Secrets – a chapter from Perfume and Cigarettes by Bob Kesh


Everything was a game of secrets for Sally. There was one you weren’t supposed to talk about. You both knew it was there. This thing between your legs. Deafeningly unspoken. And if you held out long enough, you might slip away and unravel the mystery of each other’s bodies. The difference with Sally was, she made a show of knowing it. It wasn’t a mutual secret – it was yours – one she was always on the verge of telling. You couldn’t win. If you were obvious, she’d get bored and walk off. If you kept it quiet, she’d work you up until your senses went goofy and your words came out in vowels and breaths and moans.

Kole watched her work people up while blowing his horn on stage — standing helpless — only able to close his eyes and laugh through his mouthpiece. He was one of her secrets. She’d message him in the evening, telling her boyfriend it was a girl friend, Koleen. Even that caused commotion, her having dated girls exclusively as a teen, and her boyfriend still reeling from a hetero affair she had less than a year ago. She convinced him it was a girl friend, not a girlfriend, and there was no one in her life but him and her dog, Seguro.

She flirted with women in the crowd. She was more tender with them. The older ones seemed to know her tricks. If it was a guy’s girlfriend, they’d get all excited and she’d bat them away like moths eating at her clothes and keep flirting with the woman. There were all sorts of reactions from the boyfriends, from subtle dejection to being dragged out by the bouncer raging. Kole felt guilty he didn’t stop it before it turned. But it was part of Sally’s game; she pushed them in a corner and watched. As Kole soloed through a chorus, jumping from the home chord to a distant relative and back, he couldn’t help thinking she was doing the same as him: playing into somewhere challenging, knowing how to escape if things got tricky.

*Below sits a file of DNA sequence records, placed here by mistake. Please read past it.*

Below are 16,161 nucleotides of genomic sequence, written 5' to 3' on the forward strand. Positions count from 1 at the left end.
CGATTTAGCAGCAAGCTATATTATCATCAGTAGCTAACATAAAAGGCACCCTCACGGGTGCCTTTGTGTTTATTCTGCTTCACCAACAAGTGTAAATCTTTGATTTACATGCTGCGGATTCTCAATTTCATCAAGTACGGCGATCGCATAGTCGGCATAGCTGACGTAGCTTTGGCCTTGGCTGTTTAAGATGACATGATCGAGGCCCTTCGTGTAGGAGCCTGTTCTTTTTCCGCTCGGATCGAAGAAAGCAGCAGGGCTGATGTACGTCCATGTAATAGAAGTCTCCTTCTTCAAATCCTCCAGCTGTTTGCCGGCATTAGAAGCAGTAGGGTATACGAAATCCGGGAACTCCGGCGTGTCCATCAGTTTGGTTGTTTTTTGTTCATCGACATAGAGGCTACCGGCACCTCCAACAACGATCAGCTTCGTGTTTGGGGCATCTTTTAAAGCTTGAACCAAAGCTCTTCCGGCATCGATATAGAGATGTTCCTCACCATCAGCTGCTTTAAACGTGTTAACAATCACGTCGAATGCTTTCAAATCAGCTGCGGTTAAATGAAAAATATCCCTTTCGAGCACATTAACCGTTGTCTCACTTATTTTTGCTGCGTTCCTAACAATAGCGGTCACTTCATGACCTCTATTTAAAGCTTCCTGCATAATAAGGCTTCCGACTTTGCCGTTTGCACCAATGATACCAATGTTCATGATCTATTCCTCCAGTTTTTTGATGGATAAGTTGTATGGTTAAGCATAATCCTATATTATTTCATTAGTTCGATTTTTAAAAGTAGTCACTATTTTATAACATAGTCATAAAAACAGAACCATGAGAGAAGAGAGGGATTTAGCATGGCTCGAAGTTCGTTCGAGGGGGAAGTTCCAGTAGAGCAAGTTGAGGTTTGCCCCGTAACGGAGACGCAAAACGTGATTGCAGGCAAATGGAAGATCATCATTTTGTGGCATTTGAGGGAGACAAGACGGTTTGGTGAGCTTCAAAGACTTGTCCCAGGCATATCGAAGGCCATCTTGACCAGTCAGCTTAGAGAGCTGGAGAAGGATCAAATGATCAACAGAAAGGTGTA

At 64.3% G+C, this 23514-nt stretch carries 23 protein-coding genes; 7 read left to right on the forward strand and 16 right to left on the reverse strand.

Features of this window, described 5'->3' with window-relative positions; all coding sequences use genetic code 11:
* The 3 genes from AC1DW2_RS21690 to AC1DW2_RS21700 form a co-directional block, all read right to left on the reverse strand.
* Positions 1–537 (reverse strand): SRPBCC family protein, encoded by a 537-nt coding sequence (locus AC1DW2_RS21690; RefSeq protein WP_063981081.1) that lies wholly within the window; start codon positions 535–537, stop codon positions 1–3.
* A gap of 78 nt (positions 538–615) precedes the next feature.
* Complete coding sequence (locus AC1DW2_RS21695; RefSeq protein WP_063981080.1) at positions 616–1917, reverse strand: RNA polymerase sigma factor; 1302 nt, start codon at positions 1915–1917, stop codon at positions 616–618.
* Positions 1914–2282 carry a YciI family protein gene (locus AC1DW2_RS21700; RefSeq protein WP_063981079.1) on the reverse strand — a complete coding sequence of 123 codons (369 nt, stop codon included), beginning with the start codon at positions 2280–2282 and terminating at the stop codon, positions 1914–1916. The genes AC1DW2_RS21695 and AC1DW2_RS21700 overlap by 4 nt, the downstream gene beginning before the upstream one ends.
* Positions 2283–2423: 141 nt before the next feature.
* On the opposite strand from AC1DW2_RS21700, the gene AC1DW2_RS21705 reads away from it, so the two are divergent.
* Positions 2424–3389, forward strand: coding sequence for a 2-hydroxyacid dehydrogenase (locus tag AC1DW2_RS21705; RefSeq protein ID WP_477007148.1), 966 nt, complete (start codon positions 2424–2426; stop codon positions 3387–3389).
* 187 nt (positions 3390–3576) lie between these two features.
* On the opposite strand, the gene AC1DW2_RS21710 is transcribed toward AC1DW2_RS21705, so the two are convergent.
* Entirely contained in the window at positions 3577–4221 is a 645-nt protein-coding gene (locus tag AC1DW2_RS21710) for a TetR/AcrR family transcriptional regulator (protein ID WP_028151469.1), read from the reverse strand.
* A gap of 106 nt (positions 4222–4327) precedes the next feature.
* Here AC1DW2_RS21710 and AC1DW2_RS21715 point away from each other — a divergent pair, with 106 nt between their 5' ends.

​When he introduced her to the band, she stroked a finger down one of Nick’s bass strings — slow enough to hear the ridges rasp over the coils — Kole wasn’t sure if the sight or the sound was more suggestive. She played with the dials on Chief’s keyboard— teasing them between her fingers — Chief froze in anxiety of her messing with the settings and the connotation. She laughed and walked away.

​“She’s not coming to all our gigs, is she?” Chief said, watching her as if he’d discovered trouble had a form.

​While they packed up, Kole patched a worn corner of his trumpet case with a roll of electrical tape he kept in the hidden compartment with his flick knife. Sally saw the knife but she took the tape instead and tied Kole’s wrists together. Kole pulled his hands over her, trapping her in his arms — if he was confined, he wouldn’t be alone — and the two of them moved around the bar as one — Chief, Nick and the surrounding punters stared in silence —  they slow danced, grinding together, Kole thankful she couldn’t escape and leave him stranded with a raging hard-on for everyone to see.

​She stayed at The Waldorf for the week on a fundraiser. When she could, they spent the night hidden in old-man-pubs to avoid anyone she knew. She took to Snakebites: half lager, half cider, with a dash of blackcurrant. She drank slow but huge, thirsty gulps. Her lips, skin, hair all took on the sweet smell of her drink.